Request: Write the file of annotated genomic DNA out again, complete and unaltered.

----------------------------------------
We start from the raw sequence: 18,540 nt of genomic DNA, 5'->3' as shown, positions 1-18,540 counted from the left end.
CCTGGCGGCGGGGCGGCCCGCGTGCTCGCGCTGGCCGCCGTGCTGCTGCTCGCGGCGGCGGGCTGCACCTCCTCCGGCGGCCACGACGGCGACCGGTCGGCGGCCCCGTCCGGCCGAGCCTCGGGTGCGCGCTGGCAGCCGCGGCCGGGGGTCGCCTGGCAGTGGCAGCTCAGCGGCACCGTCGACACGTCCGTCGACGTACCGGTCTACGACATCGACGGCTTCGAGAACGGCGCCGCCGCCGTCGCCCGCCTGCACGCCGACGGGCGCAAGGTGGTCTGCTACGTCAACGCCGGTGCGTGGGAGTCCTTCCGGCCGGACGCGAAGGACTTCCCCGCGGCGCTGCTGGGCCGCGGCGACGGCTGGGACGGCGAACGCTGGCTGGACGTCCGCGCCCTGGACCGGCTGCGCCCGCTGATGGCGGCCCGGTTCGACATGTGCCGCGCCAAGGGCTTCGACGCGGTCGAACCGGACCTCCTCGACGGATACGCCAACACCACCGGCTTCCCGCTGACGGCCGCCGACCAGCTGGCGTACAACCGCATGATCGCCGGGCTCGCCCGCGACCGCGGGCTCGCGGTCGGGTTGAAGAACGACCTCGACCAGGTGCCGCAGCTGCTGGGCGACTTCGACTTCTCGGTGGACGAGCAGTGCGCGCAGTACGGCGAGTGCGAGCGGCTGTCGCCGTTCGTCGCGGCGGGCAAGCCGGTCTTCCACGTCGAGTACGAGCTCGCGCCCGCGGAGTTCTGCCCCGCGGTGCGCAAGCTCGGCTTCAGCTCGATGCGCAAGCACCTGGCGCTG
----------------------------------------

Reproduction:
We start from the raw sequence: 18,540 nt of genomic DNA, 5'->3' as shown, positions 1-18,540 counted from the left end.
CCTGGCGGCGGGGCGGCCCGCGTGCTCGCGCTGGCCGCCGTGCTGCTGCTCGCGGCGGCGGGCTGCACCTCCTCCGGCGGCCACGACGGCGACCGGTCGGCGGCCCCGTCCGGCCGAGCCTCGGGTGCGCGCTGGCAGCCGCGGCCGGGGGTCGCCTGGCAGTGGCAGCTCAGCGGCACCGTCGACACGTCCGTCGACGTACCGGTCTACGACATCGACGGCTTCGAGAACGGCGCCGCCGCCGTCGCCCGCCTGCACGCCGACGGGCGCAAGGTGGTCTGCTACGTCAACGCCGGTGCGTGGGAGTCCTTCCGGCCGGACGCGAAGGACTTCCCCGCGGCGCTGCTGGGCCGCGGCGACGGCTGGGACGGCGAACGCTGGCTGGACGTCCGCGCCCTGGACCGGCTGCGCCCGCTGATGGCGGCCCGGTTCGACATGTGCCGCGCCAAGGGCTTCGACGCGGTCGAACCGGACCTCCTCGACGGATACGCCAACACCACCGGCTTCCCGCTGACGGCCGCCGACCAGCTGGCGTACAACCGCATGATCGCCGGGCTCGCCCGCGACCGCGGGCTCGCGGTCGGGTTGAAGAACGACCTCGACCAGGTGCCGCAGCTGCTGGGCGACTTCGACTTCTCGGTGGACGAGCAGTGCGCGCAGTACGGCGAGTGCGAGCGGCTGTCGCCGTTCGTCGCGGCGGGCAAGCCGGTCTTCCACGTCGAGTACGAGCTCGCGCCCGCGGAGTTCTGCCCCGCGGTGCGCAAGCTCGGCTTCAGCTCGATGCGCAAGCACCTGGCGCTG